2.2.1 Ratio decidendi
This Latin term literally loosely translates as the reason for the decision. The ratio decidendi of a case is not the actual decision, or order, like ‘guilty’ or ‘the defender is liable to pay compensation’. The ratio decidendi establishes a precedent, which is the rule of law used by the judge or judges in deciding the legal problem raised by the facts of the case. This rule, which is an abstraction from the facts of the case, is known as the ratio decidendi of the case (see Box 3).
Box 3 Example of ratio decidendi
A couple leave their dog in their car while they pop out to a shop. For a reason that cannot later be discovered, the dog gets excited and starts jumping around. There is no question that the dog was suffering from dehydration or being overheated. The dog paws the rear glass window. It shatters and a shard of glass flies off and, unfortunately, into the eye of a passer-by, who later has to have his eye removed. Are the couple liable to pay compensation for the man’s eye? The court said no. People should take care to guard against ‘realistic possibilities’. They should only be liable, the court said, if they caused others harm by doing something that could be reasonably foreseen as likely to cause harm.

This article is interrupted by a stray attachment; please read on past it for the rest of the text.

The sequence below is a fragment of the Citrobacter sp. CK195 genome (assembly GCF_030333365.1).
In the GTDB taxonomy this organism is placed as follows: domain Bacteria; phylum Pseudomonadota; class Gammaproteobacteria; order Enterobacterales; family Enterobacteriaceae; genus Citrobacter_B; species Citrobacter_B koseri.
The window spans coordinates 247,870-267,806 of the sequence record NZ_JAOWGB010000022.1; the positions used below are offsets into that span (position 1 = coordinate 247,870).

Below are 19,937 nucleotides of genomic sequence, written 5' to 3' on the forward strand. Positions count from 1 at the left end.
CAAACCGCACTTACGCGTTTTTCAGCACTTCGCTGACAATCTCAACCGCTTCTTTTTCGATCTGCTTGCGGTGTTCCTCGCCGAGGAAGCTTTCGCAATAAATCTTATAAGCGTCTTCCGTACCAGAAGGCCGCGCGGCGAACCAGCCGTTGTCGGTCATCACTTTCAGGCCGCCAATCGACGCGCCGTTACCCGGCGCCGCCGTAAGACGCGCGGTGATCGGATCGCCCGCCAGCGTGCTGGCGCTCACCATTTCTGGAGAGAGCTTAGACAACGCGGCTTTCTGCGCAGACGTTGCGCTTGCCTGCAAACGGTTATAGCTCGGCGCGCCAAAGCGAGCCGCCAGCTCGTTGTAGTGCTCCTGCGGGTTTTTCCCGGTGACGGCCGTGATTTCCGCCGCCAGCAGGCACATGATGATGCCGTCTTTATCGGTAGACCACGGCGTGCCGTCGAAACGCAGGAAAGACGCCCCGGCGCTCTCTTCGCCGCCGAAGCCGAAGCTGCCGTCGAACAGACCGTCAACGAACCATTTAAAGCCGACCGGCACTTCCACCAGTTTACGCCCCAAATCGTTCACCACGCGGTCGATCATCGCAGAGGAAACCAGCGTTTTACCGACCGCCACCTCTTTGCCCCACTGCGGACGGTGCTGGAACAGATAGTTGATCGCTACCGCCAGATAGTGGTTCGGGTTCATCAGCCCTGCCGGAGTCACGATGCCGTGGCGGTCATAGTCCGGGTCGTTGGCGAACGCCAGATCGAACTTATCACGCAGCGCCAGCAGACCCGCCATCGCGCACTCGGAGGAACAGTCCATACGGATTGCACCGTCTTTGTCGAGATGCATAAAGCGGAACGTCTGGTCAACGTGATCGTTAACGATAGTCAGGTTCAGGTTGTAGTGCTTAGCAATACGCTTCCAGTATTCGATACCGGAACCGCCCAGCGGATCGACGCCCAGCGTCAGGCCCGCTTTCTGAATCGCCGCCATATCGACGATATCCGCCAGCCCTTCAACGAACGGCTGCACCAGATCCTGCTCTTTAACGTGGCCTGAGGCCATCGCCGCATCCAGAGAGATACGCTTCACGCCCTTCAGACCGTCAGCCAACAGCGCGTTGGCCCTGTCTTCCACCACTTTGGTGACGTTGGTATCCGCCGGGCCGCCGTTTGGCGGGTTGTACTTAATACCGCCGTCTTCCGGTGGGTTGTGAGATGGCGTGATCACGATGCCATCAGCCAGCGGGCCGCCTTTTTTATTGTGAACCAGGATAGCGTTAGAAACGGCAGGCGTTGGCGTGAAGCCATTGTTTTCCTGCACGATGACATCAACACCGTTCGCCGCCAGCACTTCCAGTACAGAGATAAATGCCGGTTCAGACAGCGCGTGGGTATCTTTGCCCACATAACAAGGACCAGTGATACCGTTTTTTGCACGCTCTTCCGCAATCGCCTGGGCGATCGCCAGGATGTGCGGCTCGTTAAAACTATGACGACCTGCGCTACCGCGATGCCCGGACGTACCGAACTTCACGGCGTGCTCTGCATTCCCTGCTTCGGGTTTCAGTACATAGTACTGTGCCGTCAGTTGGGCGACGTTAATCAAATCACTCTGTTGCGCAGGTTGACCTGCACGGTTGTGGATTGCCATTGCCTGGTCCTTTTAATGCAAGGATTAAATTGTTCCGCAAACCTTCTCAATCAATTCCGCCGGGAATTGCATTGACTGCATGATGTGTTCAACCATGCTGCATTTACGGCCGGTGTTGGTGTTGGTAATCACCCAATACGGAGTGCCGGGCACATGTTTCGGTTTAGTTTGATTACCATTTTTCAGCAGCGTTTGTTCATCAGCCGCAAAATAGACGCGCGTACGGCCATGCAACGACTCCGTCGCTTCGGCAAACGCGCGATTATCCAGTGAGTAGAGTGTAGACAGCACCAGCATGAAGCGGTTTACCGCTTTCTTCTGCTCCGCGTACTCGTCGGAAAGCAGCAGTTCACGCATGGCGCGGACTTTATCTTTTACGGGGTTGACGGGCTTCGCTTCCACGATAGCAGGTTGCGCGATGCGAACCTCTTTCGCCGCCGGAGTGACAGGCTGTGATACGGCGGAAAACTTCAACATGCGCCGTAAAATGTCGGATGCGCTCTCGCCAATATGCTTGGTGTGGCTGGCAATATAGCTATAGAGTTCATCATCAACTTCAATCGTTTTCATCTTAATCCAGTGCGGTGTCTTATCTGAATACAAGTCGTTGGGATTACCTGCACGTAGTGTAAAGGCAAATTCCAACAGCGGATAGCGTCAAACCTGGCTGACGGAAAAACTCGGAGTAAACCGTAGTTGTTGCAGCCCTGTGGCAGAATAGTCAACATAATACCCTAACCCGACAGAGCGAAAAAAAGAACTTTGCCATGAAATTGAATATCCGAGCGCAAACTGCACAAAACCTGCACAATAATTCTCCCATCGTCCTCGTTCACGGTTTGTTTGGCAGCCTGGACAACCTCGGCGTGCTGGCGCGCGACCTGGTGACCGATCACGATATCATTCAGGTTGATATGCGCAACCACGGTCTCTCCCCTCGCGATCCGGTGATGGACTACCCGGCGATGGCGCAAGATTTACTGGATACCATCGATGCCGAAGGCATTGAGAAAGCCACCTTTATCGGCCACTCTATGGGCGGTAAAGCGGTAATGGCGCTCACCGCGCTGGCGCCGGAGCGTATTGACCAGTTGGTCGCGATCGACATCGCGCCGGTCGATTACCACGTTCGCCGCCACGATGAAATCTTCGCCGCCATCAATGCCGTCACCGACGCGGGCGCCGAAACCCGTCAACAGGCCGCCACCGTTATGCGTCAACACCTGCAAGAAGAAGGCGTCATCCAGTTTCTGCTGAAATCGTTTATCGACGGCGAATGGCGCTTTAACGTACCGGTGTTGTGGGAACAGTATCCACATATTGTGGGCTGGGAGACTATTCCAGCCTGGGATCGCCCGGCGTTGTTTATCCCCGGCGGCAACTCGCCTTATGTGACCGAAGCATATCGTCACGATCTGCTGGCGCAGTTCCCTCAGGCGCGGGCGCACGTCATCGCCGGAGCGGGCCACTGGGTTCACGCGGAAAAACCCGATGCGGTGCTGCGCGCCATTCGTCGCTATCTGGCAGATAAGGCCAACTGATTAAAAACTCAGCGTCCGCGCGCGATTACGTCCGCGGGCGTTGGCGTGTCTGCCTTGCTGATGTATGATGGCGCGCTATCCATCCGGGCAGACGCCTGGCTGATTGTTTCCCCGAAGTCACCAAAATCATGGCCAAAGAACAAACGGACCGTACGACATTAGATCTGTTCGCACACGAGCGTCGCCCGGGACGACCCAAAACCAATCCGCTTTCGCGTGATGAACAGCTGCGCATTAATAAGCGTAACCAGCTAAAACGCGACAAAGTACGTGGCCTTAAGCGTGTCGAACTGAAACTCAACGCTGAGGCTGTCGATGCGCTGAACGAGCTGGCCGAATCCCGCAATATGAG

We are not liable if we fail to guard against ‘fantastic possibilities’ that happen to occur. The accident in this case, the judges ruled, was just such a ‘fantastic possibility’. The couple therefore did not have to pay compensation. The reason for the decision in this case, the ratio decidendi, can therefore be expressed simply as: where harm was caused to a pedestrian by a dog smashing the window of the car that it was in, and where this sort of incident was unforeseeable, the defendants were not liable.